Like the boot room in Anfield or the offbeat Detroit home that has become Motown Records’ hit factory, the artist’s studio is where the magic happens. But the strange alchemy that transforms the branding into a fascinating work of art is only half of that. Sometimes there’s sex in the studio, too. Dutch heyday painter Gerard de Lairesse hired two sisters as models in his hometown of Liège, but made him a runner in 1664 after locals discovered he was having an affair with not one but both. And in the absence of sex, the studio could witness the frantic infatuation of an artist like Austrian expressionist Oskar Kokoschka. She ordered a life-size doll modeled after her ex, Anna Mahler, and made more than 80 paintings, drawings, and photographs in her study.
Violence and death can also happen in the studio. After sculptor Bernini learned that Luigi was sleeping with his mistress, he swung a crowbar at his brother Luigi’s work at St Peter’s in Rome and broke several ribs. The early art historian Vasari wrote of Michelangelo, “He was constantly swimming in dead bodies to study the secrets of anatomy.” At least 30 cadavers survived.
Retouching his canvases at night, Goya stumbled upon his studio with extinguished candles tied to a stiff top hat.
According to art historian James Hall’s account, some artists would stand in sawdust baskets to keep their feet warm. In the words of an 18th-century chronicler, they should ignore “the odors of paint and oil that make painters’ workrooms smell like communal toilets.” Spanish master Goya, who was retouching his canvases at night, stumbled across his dreary studio with smoking candles attached to a stiff top hat, posing a risk to himself and his entire household. No, the apron and beret artist calmly directs his vision over the easel, not typical.
One of the few who succeeded was the soft-spoken Peter Paul Rubens, a diplomat as well as a distinguished figure of Flemish baroque. It has multitasked beyond the dreams of any management how-to guide. In 1621, the Danish king’s doctor called the great man’s studio in Antwerp and found that “the master was working on a canvas while listening to Tacitus and dictating a letter at the same time.”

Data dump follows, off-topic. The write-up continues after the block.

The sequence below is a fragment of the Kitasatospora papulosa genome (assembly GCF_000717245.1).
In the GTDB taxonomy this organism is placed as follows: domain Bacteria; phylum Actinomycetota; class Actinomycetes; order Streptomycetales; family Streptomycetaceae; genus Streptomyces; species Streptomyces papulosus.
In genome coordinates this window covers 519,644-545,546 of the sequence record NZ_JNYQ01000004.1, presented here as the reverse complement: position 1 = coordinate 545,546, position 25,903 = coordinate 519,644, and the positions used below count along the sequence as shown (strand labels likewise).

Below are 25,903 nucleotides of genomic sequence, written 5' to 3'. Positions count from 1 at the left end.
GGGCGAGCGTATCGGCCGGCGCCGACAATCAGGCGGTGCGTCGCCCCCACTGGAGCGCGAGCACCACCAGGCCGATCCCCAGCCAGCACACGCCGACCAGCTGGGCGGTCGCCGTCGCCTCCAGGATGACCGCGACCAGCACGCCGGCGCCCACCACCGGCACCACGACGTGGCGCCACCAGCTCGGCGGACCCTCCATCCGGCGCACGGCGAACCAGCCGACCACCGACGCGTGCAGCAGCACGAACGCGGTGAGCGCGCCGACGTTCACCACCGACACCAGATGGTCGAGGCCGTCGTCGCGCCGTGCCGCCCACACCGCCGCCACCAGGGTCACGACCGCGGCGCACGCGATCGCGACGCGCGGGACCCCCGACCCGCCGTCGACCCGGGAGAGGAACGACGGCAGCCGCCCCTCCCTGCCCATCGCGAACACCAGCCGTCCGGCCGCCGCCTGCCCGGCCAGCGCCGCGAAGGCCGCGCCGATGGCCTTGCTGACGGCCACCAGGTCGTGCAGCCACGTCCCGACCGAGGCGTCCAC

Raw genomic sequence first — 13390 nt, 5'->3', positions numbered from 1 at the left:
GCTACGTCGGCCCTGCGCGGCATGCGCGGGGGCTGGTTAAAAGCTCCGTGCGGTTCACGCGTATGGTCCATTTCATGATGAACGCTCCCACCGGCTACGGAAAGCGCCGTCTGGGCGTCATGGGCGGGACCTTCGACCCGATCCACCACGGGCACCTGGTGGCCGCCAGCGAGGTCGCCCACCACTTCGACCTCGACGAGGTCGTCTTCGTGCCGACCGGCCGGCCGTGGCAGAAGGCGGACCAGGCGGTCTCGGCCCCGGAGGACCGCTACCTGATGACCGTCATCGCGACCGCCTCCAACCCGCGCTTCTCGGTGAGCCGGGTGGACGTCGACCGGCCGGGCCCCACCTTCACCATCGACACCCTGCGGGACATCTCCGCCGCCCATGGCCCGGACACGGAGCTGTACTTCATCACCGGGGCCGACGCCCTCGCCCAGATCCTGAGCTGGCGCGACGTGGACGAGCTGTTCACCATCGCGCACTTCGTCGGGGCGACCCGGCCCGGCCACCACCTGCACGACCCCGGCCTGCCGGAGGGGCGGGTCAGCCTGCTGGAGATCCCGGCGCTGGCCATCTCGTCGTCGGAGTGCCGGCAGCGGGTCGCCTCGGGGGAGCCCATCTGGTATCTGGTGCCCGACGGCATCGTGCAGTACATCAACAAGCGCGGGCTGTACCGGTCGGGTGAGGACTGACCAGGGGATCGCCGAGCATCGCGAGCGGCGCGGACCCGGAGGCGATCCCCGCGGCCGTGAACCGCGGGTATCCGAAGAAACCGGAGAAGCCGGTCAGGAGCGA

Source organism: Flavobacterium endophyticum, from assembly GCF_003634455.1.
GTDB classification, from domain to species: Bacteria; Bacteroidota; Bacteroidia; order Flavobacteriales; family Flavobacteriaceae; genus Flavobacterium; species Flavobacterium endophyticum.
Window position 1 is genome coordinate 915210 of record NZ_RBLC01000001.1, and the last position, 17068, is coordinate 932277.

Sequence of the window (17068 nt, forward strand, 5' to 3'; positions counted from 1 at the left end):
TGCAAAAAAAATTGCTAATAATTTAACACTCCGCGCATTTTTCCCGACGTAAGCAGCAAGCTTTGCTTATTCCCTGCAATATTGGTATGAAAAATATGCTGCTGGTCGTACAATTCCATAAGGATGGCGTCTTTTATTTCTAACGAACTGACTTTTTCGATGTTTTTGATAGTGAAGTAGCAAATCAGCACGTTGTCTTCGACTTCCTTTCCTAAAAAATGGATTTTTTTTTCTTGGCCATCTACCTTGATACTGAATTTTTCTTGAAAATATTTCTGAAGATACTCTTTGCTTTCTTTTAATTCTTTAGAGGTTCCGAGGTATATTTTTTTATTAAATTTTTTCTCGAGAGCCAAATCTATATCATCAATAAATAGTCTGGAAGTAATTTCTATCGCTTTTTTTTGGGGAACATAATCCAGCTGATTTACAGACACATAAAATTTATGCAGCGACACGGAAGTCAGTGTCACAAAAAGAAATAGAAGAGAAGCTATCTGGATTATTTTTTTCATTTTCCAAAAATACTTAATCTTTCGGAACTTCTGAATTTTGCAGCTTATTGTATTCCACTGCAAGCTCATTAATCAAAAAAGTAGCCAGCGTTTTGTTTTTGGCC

The studio wasn’t always a safe place for a female artist. Pioneer Artemisia Gentileschi grew up in Rome as the daughter of a painter, and the family home served as her father’s workshop, with a steady traffic of models, coworkers, and buyers. She was the scene in 1611 when she was raped by an artist friend at the age of 17. In one of his most famous works, in a dynamic and assertive self-portrait as an allegory of painting, “his workshop is cell-like and windowless, but crosses a Caesarian cultural Rubicon”, says Hall.
For my money, the biggest studios in British art were owned by Francis Bacon and Lucian Freud. Besides their friendship, one of the things the couple had in common was spelling at an English boarding house, which probably explains a lot. Black-and-white footage shows Bacon lingering in a studio dump like a talking hoarder from behind a scrap yard. Once upon a time, the nanny shared this space, sleeping on a table with her fully grown responsibility after a hard day’s shoplifting, as if in a wildly reimagined version of the Jacob Rees-Mogg story. Freud’s workshop in Notting Hill looks like a ship’s deck converted into a makeshift field hospital, with its rolling bare boards, blobs of paint on its walls, and piles of off-white rags.
The Artist’s Studio explains how the cockpit of sensuality, crime and virtuosity is creating innovations in how art is made and by whom. According to you, me, and the real estate agent, a studio is the most cramped accommodation, but according to Hall’s extensive and highly entertaining research, there are many mansions.
• Published by The Artist’s Studio by James Hall, Thames & Hudson (£30). To support the Guardian and Observer, purchase a copy at Guardianbookshop.com. Delivery charges may apply.